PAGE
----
The Australian Rugby Foundation (ARF) facilitated $3.8m in philanthropic funding for Rugby in the last financial year via direct contributions and supporting grassroots clubs in their own fundraising efforts, leading to an increase of 44% in donations to the sport on the previous year.
Since partnering with the Australian Sports Foundation, the ARF launched a Fundraising Toolkit in 2018 which was rolled out nationally to provide support to community Rugby clubs, helping to raise funds for everything from uniforms and equipment to oval redevelopment.
State-based fundraising workshops have been held for Rugby Australia's member unions across the country, including at 12 clubs in Western Australia and 22 clubs in Victoria already in 2019.
Return of Petaia creates a buzz
Jordan Petaia wasn't on the ground for long in his return to competitive rugby following an injury layoff of almost five months but his return created plenty of buzz at Brisbane's Chipsy Wood Oval.
Petaia, who was sidelined for almost the entire Super Rugby season while rehabbing a torn ligament in his foot, gained cheers from Wests fans as he ran on against home side Souths in their Queensland Premier Rugby clash on Saturday.
But with momentum swinging against Wests late in the second half, he had few opportunities to be in the thick of the action, something that didn't escape the big crowd on hand for Old Boys' Day.
Cries of "Do something!" were heard across the ground as what little ball the Bulldogs had in the second half went to the opposite side of the field from the star centre, while Souths' late scoring run often involved little opportunity for Petaia to get involved in defence either.
The World Cup hopeful was pummelled when he received the ball from a restart though, drawing plenty of approval from the gathered old boys.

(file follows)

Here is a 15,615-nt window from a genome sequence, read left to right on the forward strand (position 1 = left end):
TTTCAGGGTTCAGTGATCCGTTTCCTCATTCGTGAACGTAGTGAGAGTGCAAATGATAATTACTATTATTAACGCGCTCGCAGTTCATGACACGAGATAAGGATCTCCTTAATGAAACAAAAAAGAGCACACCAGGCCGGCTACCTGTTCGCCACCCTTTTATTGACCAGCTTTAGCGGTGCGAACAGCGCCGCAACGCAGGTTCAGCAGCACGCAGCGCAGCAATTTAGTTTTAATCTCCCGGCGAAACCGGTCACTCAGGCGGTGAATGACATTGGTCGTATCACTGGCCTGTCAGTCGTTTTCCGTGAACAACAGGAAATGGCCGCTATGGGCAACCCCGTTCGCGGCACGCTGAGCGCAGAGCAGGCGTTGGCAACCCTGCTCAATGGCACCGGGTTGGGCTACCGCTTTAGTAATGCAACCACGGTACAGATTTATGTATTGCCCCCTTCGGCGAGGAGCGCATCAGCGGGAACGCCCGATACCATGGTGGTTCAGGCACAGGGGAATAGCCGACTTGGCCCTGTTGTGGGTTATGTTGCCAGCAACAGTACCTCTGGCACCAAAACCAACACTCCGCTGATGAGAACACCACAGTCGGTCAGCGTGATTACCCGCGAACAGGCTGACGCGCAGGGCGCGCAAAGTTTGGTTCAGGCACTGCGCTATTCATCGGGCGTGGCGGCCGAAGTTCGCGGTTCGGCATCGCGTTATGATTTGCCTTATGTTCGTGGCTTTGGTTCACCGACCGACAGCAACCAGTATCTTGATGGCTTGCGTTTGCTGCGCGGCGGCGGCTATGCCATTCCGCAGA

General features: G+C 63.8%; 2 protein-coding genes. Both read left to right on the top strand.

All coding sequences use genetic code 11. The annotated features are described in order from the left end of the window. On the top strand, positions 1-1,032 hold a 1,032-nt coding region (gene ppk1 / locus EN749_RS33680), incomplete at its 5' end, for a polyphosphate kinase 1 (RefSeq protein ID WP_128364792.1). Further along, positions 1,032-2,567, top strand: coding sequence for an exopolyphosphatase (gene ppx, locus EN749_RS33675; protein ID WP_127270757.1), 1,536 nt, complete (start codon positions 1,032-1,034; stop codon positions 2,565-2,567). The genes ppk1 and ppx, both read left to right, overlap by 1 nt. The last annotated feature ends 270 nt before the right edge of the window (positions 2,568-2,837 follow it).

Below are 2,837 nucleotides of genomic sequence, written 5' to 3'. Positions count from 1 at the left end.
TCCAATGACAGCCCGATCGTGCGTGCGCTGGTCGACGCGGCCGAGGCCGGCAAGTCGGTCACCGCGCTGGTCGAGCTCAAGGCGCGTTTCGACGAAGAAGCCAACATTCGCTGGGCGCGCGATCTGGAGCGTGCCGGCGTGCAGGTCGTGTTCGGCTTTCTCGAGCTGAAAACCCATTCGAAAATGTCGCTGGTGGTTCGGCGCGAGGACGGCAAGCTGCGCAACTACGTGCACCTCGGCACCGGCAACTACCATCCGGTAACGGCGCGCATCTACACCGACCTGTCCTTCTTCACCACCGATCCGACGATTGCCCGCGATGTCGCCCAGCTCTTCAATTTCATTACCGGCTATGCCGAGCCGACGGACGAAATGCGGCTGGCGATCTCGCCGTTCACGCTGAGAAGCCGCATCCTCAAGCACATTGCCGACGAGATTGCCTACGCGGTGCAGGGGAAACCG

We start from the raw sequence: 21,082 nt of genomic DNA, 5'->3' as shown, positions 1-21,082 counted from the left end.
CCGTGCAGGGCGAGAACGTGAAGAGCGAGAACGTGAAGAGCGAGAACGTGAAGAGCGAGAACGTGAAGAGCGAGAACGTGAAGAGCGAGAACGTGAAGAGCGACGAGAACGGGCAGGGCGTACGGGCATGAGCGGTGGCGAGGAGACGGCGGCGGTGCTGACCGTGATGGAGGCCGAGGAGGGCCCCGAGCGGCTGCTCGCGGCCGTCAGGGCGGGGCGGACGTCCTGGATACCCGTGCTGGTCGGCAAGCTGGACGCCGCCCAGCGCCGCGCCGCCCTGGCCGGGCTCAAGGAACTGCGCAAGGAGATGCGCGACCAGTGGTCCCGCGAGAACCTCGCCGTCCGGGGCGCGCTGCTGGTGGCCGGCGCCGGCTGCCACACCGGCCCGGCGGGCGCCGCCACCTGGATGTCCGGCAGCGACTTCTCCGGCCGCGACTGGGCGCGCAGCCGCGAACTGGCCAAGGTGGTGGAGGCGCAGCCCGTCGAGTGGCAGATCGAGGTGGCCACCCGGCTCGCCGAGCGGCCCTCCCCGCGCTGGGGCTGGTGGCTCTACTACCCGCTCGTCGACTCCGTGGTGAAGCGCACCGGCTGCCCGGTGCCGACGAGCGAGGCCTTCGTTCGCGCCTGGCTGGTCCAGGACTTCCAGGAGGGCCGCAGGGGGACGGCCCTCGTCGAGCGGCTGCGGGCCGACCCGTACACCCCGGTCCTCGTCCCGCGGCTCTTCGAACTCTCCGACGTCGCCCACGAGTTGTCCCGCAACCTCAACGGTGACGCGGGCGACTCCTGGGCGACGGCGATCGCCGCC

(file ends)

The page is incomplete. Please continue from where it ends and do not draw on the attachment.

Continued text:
Among their number was another Wallabies squad member in Quade Cooper.
He has not forgotten the lifeline thrown to him by Souths last year when he was banished from the Reds and was spotted in the crowd at Annerley.
Thorn always admired O'Connor as a rival
Interesting comments from Reds coach Brad Thorn this week on why signing James O’Connor to the franchise was not hypocritical after his hardline stance on James Slipper and Karmichael Hunt, who had had their own run-ins with drugs in the past.
While Thorn and O’Connor had crossed paths on the pitch as players, the coach had not met the Gold Coast product formally until he sat down to coffee with him last month ahead of wider meetings with the Reds coaching staff and board members.
But he does remember him from his playing days.
"I first remember him at the Force, he was about 17 and you had a young David Pocock and a young James O'Connor,” Thorn said.
"He was a tiny wee fella, he's bulked up since, but what I noticed about him was he was tough.
"I was a gnarly old player in my mid-30s in the late 2000s and I thought: ‘I'm sure he's got good footwork’, but you can always tell a good player by how hard he'll go to the line and he was a strong little guy and he appeared to have plenty of skill and talent.
"That's a thing that's never been in question with James. It's been that other side of it and it's been a heck of a journey for him - which he says as well.
"I've never known him until now but it can be a really good story because at the end of the day, we all want to see someone reach their potential with footy, but more importantly, as young men.
"He looks like, from every action he's taken, with his contract, everything, the chats we've had and the feedback we've got, you've got a guy who's really determined - sort of like a quiet determination to … I don't know if it's put things right or change the narrative but I just sense there's a hunger there to put that jersey on and do the business.”